I knew that C.S. Lewis and I had more in common than our Christianity when he said, "You can never get a cup of tea large enough or a book long enough to suit me." Welcome to a celebration of faith, tea, and the written word. I'm always engaged in a book, and whether it's one I'm reading or one of the inspirational historical romances I write, there's always a cup of tea close by. Join me in a cup as we chat about faith, our favorite books and the exciting places our reading and writing adventures take us.

Monday, September 26, 2016

Moment of Calm for the Week

It's a crazy time of year, isn't it?

The kids are back in school, church programs are back in full swing, and summer vacation is definitely over. Around here, folks are suffering from allergies, bad colds, and a stomach flu that I do not want to get.

My oven isn't working, my garden needs to be tended, the calendar is full, and I'm on deadline. I don't feel like I will get things done on time and/or well. Sound familiar?

I'm taking a minute to take a deep breath and remember what It's All About.

I love this shade of green, and I love this verse. It takes me right back to the center of my faith, and leads me to quiet reflection on who I am and Who He is.

I hope your week includes a few moments of restful reflection, praise, and thanksgiving.

Image result for scripture meme

Monday, September 19, 2016

Celebrate The Rails to Love Romance Collection with a Giveaway!

All Aboard!

It's almost release day for The Rails to Love Collection!

Journey the Transcontinental Railroad along with nine unlikely couples who encounter all the dangers and disappointments of traveling the rails in the late 1800s. From sight-seeing excursions to transports toward new lives, from orphan trains to circus trains, can romances develop into blazing love in a world of cold, hard steel?



Look at those authors! Wow! Here's the blurb on my story, The Honeymoon Express:

Can a jilted bride and a mysterious frontiersman thrown together on a trip meant for honeymooners  solve a crime--and find love--before the end of the line?

I'm celebrating with giveaways over the next few weeks...and here's the first!

It runs from Sept 19-11:59 pm EDT Sept 24, so don't delay!

(psst...it's on sale for HALF PRICE on Amazon right now! Here's the link!)

a Rafflecopter giveaway

Thursday, September 15, 2016

Austen in Austin Volume 2 is out and Volume I is on Sale!



Austen in Austin, Volume 2, is out from White Fire Publishing!

All new authors, all new Austen re-tellings with a Texas twist.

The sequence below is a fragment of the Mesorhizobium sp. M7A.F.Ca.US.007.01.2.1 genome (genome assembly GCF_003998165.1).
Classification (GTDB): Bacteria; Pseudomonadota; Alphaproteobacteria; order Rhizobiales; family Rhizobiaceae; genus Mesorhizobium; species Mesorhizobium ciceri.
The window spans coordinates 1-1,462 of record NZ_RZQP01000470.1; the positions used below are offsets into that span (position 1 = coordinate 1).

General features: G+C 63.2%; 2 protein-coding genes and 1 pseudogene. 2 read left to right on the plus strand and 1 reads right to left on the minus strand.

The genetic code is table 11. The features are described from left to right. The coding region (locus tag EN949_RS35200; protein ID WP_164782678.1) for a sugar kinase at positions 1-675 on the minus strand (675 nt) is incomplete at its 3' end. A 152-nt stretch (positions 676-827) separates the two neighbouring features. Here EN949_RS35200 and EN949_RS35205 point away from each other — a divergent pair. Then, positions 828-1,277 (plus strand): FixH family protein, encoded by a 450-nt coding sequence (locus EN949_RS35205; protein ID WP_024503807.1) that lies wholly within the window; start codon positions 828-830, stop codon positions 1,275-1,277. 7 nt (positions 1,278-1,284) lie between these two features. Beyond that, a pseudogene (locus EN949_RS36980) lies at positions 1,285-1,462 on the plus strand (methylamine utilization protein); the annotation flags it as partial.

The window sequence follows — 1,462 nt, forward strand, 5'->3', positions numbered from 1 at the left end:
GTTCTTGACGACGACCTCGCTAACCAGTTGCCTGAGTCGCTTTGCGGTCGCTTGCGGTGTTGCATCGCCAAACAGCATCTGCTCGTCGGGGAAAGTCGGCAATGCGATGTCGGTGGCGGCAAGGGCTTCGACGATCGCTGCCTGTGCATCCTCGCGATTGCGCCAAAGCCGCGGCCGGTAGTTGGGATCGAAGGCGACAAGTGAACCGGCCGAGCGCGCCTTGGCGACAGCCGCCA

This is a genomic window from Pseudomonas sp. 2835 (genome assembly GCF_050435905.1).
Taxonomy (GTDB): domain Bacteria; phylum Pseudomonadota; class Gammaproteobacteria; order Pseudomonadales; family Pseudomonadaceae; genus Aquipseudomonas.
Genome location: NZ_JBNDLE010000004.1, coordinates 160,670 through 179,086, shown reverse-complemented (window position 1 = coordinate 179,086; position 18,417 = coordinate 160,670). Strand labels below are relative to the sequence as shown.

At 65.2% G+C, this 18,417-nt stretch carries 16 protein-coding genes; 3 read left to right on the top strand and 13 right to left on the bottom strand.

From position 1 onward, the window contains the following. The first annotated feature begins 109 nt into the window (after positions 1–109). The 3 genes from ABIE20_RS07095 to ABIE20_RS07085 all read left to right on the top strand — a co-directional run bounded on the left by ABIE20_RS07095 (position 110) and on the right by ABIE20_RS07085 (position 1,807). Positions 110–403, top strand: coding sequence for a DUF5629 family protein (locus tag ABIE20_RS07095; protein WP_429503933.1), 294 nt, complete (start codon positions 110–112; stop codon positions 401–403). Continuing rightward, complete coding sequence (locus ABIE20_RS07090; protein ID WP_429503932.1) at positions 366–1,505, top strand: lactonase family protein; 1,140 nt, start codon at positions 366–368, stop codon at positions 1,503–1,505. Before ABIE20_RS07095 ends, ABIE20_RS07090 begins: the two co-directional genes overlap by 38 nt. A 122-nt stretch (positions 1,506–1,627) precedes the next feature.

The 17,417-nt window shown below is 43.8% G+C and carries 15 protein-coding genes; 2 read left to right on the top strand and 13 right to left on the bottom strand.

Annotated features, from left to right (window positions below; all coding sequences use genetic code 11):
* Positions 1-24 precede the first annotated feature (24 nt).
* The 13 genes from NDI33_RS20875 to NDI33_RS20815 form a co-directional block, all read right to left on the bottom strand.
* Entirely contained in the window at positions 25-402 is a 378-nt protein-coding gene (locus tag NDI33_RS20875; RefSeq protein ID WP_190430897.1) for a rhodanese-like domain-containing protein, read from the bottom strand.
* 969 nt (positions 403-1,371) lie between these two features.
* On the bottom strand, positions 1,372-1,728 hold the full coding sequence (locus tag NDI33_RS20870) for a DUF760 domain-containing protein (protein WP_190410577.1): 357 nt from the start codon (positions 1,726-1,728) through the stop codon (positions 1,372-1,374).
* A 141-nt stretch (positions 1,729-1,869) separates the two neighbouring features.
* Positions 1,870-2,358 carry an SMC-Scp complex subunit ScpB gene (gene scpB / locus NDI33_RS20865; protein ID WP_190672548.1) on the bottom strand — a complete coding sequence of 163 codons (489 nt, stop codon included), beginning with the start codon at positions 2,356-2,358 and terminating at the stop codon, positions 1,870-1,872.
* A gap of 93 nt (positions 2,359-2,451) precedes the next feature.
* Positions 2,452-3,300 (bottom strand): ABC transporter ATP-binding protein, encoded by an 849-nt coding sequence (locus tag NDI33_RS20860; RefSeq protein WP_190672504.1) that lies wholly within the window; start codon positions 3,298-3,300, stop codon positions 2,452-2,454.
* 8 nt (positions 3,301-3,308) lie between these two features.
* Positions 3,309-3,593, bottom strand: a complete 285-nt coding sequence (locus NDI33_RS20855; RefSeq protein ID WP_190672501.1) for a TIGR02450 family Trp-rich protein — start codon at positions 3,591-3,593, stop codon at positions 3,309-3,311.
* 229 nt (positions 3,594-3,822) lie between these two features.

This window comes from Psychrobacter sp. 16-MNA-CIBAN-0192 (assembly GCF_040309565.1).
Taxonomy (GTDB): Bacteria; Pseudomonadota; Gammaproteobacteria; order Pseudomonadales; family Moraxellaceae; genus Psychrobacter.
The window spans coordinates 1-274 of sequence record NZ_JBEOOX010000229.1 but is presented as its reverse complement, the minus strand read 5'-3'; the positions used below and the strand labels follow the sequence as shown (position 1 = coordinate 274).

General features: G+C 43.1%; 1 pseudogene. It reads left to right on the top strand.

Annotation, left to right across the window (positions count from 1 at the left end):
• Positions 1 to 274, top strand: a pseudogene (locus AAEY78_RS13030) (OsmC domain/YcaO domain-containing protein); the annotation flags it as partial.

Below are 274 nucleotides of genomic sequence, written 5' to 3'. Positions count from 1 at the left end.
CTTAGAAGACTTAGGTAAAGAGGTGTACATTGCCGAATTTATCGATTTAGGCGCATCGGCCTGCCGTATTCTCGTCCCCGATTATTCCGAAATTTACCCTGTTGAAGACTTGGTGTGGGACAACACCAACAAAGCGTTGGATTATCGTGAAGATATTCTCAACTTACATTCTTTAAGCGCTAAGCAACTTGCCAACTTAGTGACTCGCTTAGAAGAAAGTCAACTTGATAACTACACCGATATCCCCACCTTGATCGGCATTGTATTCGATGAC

Simply Lila by Suzie Johnson, based on Lady Susan

Yearning to find a real-life hero, a wallflower must learn to live outside the pages of an Austen novel.

Fully Persuaded by Niki Turner, based on Persuasion

A brokenhearted artist struggles with the shame of her family s bankruptcy and the return of her first love whose proposal she d spurned because he was poor.

Mansford Ranch by Dina L. Sleiman, based on Mansfield Park

An aspiring novelist with a keen eye for character must determine who is worthy of playing her own leading man.

Sense and Nonsense by Lisa Karon Richardson, based on Sense and Sensibility

A would-be missionary is determined to make it to Ceylon, but when her funds disappear, she has to accept help from the man she most wants to avoid.

Click here to buy!

Volume I, which contains my novella One Word From You, is on sale (click here to buy).


Monday, September 12, 2016

Cover Reveal: Seven Brides for Seven Mail Order Grooms

Last week I revealed the cover of the Of Rags and Riches Collection, coming July 2017. Today I want to share my June 2017 cover...Seven Brides for Seven Mail Order Grooms!

Isn't it a beautiful cover? I love it. These stories all surround the women in a Kansas community that's seen its population of men decimated by the Civil War. The stories are tender, funny, touching, and sweet, all at the same time.

My novella, A Clean Slate, is about the town schoolmarm, and she is absolutely, 100% positive she wants nothing to do with the men coming to town in response to the ad for husbands. But you and I both know things won't stay that way!

Tuesday, September 6, 2016

Cover Reveal: Of Rags and Riches Collection

A few weeks ago I announced that I was part of an upcoming romance collection from Barbour, Of Rags and Riches. Now I can share the cover and the other authors!

I am so honored to be in a collection with these amazing authors!

My story, The Right Pitch, is one I've wanted to write for a long time. Here's a hint: baseball!

The book will be out in July of 2017. More to come!

Sunday, August 28, 2016

Regency-era Mourning


mourning fashion
Belle Assemble morning gown, 1818
Mourning was a big part of life during the Regency era, not just a stage of grief or a period or adjustment, but a literal season set by society which dictated one's clothing and behavior.

The length of one's mourning period depended upon the relationship to the deceased, and customs could vary by social class.